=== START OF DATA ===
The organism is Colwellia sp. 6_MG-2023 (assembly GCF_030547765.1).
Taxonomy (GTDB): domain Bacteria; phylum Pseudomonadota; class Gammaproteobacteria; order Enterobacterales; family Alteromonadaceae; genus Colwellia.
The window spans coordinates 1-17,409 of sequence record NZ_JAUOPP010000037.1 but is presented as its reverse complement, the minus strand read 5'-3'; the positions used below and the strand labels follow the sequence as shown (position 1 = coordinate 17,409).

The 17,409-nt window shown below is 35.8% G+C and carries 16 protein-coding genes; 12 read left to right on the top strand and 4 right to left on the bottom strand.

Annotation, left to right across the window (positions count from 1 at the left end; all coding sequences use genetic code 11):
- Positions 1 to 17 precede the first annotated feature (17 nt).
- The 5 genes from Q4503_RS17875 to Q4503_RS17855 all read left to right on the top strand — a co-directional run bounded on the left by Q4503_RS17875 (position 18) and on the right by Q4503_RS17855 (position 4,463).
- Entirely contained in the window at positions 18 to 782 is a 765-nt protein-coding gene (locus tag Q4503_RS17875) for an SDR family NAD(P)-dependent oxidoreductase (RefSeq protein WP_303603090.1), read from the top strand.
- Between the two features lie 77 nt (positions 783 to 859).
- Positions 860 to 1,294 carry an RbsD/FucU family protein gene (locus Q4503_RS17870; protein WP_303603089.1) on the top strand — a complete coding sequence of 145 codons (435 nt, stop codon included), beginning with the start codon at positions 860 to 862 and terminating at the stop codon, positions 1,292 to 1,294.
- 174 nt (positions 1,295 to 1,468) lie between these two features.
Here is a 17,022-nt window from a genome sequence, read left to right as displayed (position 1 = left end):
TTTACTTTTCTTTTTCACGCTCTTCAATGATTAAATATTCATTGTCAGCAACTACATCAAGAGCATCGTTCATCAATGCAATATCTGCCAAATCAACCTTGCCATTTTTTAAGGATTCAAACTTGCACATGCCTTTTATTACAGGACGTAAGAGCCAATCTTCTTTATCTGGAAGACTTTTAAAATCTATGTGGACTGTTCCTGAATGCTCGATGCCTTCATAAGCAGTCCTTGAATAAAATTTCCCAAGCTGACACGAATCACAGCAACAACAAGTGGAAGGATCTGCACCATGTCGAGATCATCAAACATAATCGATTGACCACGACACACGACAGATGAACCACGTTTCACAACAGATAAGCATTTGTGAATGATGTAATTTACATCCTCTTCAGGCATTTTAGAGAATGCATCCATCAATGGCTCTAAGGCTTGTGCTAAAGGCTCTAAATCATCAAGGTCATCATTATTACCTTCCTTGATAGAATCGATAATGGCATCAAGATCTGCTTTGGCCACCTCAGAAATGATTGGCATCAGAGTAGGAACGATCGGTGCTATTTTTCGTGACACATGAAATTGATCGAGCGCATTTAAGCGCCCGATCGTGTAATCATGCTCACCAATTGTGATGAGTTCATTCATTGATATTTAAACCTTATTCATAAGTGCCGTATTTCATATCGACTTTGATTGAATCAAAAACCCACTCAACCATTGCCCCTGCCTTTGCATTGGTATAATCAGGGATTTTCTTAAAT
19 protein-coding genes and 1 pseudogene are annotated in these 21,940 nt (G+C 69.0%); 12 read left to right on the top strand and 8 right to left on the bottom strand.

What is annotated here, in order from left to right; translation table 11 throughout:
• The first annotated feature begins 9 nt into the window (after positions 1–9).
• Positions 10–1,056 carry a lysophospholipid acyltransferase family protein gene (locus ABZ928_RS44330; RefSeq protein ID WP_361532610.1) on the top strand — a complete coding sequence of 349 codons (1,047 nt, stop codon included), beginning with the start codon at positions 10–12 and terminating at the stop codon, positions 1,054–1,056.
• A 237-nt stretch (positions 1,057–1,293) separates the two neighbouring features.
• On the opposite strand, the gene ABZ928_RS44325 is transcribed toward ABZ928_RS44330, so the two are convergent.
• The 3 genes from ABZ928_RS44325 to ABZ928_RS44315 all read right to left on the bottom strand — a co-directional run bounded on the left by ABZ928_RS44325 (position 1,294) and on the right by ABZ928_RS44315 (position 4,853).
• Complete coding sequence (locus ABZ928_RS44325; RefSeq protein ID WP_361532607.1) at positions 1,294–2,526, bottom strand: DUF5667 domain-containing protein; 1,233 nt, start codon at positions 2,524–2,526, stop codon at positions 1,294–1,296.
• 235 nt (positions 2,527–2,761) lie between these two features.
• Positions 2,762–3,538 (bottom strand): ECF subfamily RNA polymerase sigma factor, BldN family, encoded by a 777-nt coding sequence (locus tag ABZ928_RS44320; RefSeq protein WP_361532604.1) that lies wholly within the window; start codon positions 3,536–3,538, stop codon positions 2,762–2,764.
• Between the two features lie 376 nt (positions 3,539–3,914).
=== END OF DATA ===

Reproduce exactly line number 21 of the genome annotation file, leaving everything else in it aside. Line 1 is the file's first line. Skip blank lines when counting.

• Complete coding sequence (locus ABZ928_RS44325; RefSeq protein ID WP_361532607.1) at positions 1,294–2,526, bottom strand: DUF5667 domain-containing protein; 1,233 nt, start codon at positions 2,524–2,526, stop codon at positions 1,294–1,296.